During the switch from human γ‐ (fetal) to β‐ (adult) globin gene expression, the γ and β genes are expressed competitively by an alternating transcription mechanism. The −50 region of the γ gene promoter has been proposed to be responsible for the early competitive advantage of the γ genes and to act as a stage selector element (SSE) in hemoglobin switching. We analyzed the effect of mutating the −50 region of the γ gene in the presence of a competing β gene in transgenic mice. This shows that the −50 region does not affect silencing of the β gene in early development and does not act as a stage selector. However, it affects the ratio of γ versus β gene expression in the early, but not later, stages of fetal development. Interestingly, both the wild‐type and mutant minilocus constructs show a higher frequency of alternate transcription than observed in the complete locus, suggesting that sequences normally present between the γ and β genes facilitate the interaction of the locus control region (LCR) and β‐globin gene in the complete locus.
The human β‐globin locus, present on chromosome 11, comprises five expressed genes (ϵ, Gγ, Aγ, δ and β), which are arranged in the order in which they are expressed during development in erythroid cells. The ϵ gene is expressed in the embryonic yolk sac, the major site of erythropoiesis from conception until the fifth week of gestation. Between 6 and 10 weeks of gestation, the first switch in globin subtypes results in the expression of the fetal globin genes (Gγ, Aγ), accompanied by a change in the site of erythropoiesis to fetal liver. Starting in the late fetal liver and continuing through the neonatal stages of development, there is a second switch from γ‐ to adult β‐globin gene expression coincident with the bone marrow becoming the major erythropoietic organ (reviewed by Stamatoyannopoulos and Grosveld, 2001). A similar expression profile is observed when the complete human β‐globin locus is incorporated in transgenic mice, although the γ genes are expressed earlier during embryonic development and are switched off at day 16 in the late fetal liver (Strouboulis et al., 1992). A similar expression pattern is observed when the γβ minilocus construct, in which the locus control region (LCR) is directly linked to the γ and β genes in the correct configuration, is introduced into mice (Berry et al., 1992; Ronchi et al., 1996).
In the absence of the LCR, the locus shows a low level of expression, which is sensitive to the site of integration. However, the individual globin genes themselves display correct temporal and tissue‐specific expression (Chada et al., 1985; Magram et al., 1985; Kollias et al., 1986; Starck et al., 1994). Studies in transgenic mice with constructs where the individual ϵ‐, γ‐ and β‐globin genes were linked to the LCR demonstrate that the ϵ and γ genes are silenced autonomously by sequences immediately flanking the genes (Raich et al., 1990; Dillon and Grosveld, 1991). However, the developmental specificity of the β gene is disrupted in these experiments, resulting in expression in the yolk sac (Enver et al., 1989; Behringer et al., 1990; Lindenbaum et al., 1990). Correct temporal regulation of the β gene is obtained when a copy of the γ‐globin gene is introduced in a position between the LCR and the β gene, indicating that the silencing of the latter during early development is non‐autonomous and is due to the competitive advantage of the more proximal γ gene interacting preferentially with the LCR (Hanscombe et al., 1991). Choi and Engel (1988) proposed that the genes in the chicken β‐globin locus competed for interaction with the same enhancer. They found that a stage selector element (SSE) in the promoter of the chicken β‐globin gene was essential for preferential interaction of that promoter with the enhancer in the adult stage. Studies using in situ hybridization to visualize transcription in the nucleus in transgenic mouse liver or human erythroid cells suggest that the LCR acts as a single unit to activate a single globin gene at any given time. Activation of the genes is thought to take place through a looping mechanism (Wijgerde et al., 1995; Gribnau et al., 1998; Bulger and Groudine, 1999), rather than some other mechanism (Herendeen et al., 1992; Martin et al., 1996), where the LCR alternates between the γ‐ and β‐globin genes at the time of the fetal to adult globin switch. As the nuclear environment changes during development, the stability of LCR—globin gene interactions changes in favor of the β‐globin gene. The resulting suppression of the γ genes may be further enhanced by changes in chromatin structure (Gribnau et al., 2000).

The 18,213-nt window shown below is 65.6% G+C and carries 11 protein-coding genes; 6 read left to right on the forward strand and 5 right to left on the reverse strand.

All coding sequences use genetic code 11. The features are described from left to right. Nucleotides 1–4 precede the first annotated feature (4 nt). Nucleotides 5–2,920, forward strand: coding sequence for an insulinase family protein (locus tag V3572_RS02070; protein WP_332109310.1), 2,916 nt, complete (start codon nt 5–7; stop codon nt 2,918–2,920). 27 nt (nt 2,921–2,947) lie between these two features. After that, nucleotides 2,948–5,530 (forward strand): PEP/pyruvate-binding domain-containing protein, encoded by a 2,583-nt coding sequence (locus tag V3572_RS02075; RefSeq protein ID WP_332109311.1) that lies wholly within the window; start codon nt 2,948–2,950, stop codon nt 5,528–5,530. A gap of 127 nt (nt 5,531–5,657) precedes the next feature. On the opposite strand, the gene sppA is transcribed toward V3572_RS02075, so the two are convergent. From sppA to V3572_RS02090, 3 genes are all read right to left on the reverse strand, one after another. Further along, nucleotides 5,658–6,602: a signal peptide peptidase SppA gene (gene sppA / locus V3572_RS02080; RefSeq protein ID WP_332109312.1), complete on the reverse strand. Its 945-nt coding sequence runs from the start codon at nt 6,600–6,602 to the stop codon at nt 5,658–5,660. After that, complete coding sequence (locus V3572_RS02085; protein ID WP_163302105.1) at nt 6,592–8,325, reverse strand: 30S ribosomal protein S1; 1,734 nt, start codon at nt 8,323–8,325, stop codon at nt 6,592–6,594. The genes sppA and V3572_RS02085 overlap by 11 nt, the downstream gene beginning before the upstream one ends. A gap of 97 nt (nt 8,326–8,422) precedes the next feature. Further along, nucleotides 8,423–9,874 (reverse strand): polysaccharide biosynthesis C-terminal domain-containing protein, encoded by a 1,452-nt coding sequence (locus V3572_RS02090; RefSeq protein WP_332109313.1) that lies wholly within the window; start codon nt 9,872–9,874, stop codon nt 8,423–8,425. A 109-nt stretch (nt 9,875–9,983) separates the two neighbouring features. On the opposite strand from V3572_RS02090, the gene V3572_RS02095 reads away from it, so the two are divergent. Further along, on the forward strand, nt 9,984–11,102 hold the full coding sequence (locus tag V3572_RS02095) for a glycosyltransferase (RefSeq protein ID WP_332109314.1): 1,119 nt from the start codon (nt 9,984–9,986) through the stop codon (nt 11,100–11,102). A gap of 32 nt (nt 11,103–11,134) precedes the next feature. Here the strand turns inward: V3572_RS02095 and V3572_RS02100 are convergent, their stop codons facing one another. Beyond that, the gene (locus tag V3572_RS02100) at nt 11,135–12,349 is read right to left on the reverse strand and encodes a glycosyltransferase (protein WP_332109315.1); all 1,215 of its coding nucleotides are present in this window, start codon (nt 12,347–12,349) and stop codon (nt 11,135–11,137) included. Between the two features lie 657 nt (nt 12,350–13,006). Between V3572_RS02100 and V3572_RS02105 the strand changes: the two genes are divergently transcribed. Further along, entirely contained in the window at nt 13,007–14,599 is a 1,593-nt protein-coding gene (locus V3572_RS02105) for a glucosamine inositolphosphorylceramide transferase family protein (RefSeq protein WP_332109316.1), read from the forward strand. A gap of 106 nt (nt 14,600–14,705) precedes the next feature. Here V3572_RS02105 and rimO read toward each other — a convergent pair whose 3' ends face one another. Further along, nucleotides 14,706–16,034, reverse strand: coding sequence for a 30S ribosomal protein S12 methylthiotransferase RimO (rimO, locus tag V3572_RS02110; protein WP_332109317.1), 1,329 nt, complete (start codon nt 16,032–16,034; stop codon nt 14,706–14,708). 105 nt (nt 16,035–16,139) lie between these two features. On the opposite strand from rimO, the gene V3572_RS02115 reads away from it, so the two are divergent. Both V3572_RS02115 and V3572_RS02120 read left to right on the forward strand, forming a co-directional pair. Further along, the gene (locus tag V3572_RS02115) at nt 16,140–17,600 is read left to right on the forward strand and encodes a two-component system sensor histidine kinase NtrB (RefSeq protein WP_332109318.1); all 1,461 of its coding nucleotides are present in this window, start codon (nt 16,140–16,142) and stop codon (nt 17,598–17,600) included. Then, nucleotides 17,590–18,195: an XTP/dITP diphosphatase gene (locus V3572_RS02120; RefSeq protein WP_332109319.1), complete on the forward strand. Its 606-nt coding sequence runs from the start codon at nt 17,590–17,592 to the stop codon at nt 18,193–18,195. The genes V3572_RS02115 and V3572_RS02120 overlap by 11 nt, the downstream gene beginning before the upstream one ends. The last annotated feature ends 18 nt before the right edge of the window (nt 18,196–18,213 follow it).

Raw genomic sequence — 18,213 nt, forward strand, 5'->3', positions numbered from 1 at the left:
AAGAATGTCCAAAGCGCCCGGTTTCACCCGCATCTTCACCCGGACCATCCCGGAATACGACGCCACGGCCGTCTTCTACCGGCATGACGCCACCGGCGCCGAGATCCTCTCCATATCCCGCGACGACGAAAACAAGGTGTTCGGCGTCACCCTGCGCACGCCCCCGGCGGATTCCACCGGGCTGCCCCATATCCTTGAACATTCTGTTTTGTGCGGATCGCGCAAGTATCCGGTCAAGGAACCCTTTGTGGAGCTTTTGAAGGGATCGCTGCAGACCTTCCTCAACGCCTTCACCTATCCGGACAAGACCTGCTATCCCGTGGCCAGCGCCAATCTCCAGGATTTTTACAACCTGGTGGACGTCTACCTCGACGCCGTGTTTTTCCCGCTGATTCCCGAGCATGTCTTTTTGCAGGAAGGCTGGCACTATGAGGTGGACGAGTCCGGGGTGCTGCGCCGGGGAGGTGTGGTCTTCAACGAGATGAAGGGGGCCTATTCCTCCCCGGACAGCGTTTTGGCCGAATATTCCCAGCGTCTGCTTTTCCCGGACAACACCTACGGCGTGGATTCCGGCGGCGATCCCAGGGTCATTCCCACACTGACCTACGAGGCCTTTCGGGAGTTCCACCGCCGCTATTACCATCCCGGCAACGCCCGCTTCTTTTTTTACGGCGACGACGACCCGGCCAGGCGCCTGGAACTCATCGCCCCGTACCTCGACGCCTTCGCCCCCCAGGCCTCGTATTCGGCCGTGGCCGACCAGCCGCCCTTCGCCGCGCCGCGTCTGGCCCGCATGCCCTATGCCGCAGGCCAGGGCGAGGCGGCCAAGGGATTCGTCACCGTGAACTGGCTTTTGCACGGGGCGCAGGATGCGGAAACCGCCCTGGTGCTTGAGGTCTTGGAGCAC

Jane et al. (1992) originally suggested that the presence of an SSE in the human γ‐globin gene promoter at position −50 would be important for the silencing of the β‐globin gene in cis. They showed that the SSE confers a competitive advantage to the γ gene over the β gene in its interaction with HS2 in transient transfection assays. The −50 element binds a heteromeric complex between CP2, a ubiquitous transcription factor, and a protein present in erythroid cells called NF‐E4 or the stage selector protein (SSP) (Jane et al., 1995; Zhou et al., 2000). We have looked at the role of this region of the human γ‐globin promoter in vivo in transgenic mice and the results show that this region is not a ‘stage selector element’ involved in keeping the β‐globin gene in cis silent in the early stages of development. However, the mutation of the NF‐E4/SSP region causes an alteration in the relative levels of the linked γ‐ and β‐globin genes in the fetal stage when both genes are active. We therefore propose that NF‐E4/SSP plays a role in the γ‐globin promoter similar to that of the transcription factor erythroid Kruppel‐like factor (EKLF), which provides a competitive advantage to the β‐ over the γ‐globin gene promoter in the fetal stages of development.